Cabinet trained as dementia friends


Published: Tuesday 2nd December 2014 by The News Editor

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Members of the Cabinet are being trained to be dementia friends as part of David Cameron’s drive to encourage volunteering.

The Prime Minister, who has already been trained as a dementia friend, said a nurse would attend the start of the weekly Cabinet meeting to pass on the skills necessary to help people with the condition.

Mr Cameron also announced that the Government would contribute up to £50,000 to ITV’s Text Santa charity appeal as he was interviewed as part of presenter Phillip Schofield’s 24-hour live TV marathon.

The PM said a nurse from St Thomas’ Hospital would train the Cabinet because it was important that people were made more aware of the problem of dementia.

“Particularly when loneliness is such an issue, when there are so many people living alone who don’t necessarily have families surviving or there to look after them, actually reaching out and helping other people is hugely important,” he said.

“I’ve already done that, but every member of the Cabinet, by the end of today, will be a trained dementia friend.

“That’s really important because it is such a challenge in our country, so many people having Alzheimer’s and other conditions. And, as well as the research we need to fund, as well as the improvements in the health service we need, we also need our communities to be more dementia-friendly so that everybody knows how to handle, how to help people with these conditions.”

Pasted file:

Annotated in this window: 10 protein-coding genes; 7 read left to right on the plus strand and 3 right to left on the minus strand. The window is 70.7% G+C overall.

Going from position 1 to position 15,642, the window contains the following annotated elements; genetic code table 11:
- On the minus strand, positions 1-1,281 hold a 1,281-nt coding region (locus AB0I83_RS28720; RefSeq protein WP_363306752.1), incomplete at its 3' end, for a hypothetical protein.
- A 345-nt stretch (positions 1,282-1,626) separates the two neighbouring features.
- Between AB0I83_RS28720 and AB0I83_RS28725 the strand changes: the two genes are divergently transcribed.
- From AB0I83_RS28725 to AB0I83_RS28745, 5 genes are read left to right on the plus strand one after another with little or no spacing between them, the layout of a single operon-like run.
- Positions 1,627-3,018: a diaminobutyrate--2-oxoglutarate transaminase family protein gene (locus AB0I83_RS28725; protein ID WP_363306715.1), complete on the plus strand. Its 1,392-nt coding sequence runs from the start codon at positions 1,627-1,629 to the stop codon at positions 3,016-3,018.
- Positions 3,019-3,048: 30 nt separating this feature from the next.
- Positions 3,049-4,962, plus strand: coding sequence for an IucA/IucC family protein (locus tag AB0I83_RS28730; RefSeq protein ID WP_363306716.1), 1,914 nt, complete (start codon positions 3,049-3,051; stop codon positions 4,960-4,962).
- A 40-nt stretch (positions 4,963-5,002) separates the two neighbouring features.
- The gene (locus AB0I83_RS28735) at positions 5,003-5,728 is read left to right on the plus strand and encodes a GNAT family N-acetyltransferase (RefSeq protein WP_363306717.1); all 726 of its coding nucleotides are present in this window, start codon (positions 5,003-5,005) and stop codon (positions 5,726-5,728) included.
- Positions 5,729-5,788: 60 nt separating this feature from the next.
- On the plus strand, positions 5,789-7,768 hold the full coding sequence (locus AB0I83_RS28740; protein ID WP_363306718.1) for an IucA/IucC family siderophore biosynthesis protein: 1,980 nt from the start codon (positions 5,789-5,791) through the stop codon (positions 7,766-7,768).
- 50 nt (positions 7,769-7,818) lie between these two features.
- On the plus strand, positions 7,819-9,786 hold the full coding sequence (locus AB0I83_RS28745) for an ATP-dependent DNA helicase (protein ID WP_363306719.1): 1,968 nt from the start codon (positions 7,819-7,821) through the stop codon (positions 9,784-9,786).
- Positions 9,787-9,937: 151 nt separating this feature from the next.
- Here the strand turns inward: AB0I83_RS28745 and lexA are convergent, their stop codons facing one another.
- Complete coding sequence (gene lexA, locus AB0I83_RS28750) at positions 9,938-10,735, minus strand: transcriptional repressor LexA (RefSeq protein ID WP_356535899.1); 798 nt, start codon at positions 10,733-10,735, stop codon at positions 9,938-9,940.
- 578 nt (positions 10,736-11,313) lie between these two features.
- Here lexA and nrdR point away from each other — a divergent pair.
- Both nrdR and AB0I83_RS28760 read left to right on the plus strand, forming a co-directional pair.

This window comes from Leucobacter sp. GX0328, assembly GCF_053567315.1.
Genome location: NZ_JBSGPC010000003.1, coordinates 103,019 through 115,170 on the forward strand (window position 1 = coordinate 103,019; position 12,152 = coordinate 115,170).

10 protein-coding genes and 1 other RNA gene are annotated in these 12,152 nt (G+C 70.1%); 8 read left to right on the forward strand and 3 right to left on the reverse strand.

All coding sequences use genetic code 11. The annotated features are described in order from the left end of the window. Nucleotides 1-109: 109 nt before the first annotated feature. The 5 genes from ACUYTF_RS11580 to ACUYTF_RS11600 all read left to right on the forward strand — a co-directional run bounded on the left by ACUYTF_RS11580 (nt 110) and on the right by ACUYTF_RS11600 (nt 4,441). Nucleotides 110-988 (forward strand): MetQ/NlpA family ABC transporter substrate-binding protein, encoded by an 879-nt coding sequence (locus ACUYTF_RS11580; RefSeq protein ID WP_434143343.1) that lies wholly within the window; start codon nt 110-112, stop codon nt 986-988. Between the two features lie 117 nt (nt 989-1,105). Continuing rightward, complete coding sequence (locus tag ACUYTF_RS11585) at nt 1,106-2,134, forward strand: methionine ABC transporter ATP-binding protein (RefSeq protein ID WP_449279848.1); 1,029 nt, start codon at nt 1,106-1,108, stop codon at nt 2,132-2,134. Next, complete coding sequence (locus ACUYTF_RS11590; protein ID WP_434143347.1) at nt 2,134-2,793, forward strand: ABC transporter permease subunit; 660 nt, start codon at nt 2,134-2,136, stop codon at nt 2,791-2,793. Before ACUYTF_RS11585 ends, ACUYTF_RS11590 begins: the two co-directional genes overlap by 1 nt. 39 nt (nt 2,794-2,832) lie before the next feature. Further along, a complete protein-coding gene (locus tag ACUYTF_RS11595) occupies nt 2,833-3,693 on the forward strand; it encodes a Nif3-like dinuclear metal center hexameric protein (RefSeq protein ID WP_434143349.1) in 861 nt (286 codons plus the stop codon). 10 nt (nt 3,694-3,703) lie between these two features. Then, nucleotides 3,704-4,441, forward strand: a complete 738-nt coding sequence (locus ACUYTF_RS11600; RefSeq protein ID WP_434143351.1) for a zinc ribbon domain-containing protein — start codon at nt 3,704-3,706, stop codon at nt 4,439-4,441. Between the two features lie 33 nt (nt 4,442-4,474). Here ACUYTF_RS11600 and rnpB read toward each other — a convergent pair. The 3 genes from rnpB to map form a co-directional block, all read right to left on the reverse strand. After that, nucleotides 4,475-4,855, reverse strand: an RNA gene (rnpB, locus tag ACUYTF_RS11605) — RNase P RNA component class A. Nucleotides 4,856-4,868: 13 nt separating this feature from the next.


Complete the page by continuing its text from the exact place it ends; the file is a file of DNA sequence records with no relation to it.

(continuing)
Mr Cameron encouraged people to get involved in Giving Tuesday – a selfless alternative to the consumerist frenzies of Black Friday and Cyber Monday.

“This was something that started in America – I think it was partly a reaction to the crazed internet shopping that takes place before Christmas.

“I think it’s a good moment to remember that, of course Christmas is about giving to family and friends, and buying gifts and the rest of it; but it’s a moment also to think of others and to encourage giving.”

The Prime Minister said his wife Samantha helped out at homeless organisation The Passage and also did some mentoring, something he would like to do more of in future.

“I think one of the best things people can do, if you have got some skills, is to just try and transfer those skills on to people who haven’t had all the opportunities and maybe the education that you have had.

“I think something politicians are quite good at, actually, is helping people with interview skills or CVs or just giving people a bit of confidence. Sam does a bit of that, I’ve done a bit in the past and hope to do a bit more in the future.”

In what was thought to be the first live TV interview from the Cabinet Room at 10 Downing Street, Mr Cameron said the UK should be “very proud” of its record as an “incredibly generous country”.

“Whether it’s Ebola in West Africa, floods on the other side of the world, problems here at home, people are incredibly generous and we should do everything we can to encourage that,” he said.

Schofield, who was handed a cup of coffee by the Prime Minister to help him through his 24-hour ordeal, joked that he was “in a bit of a takeover mood” as he took in his surroundings.

But Mr Cameron told him: “I’m staying right here, I’m not moving.”

Published: Tuesday 2nd December 2014 by The News Editor

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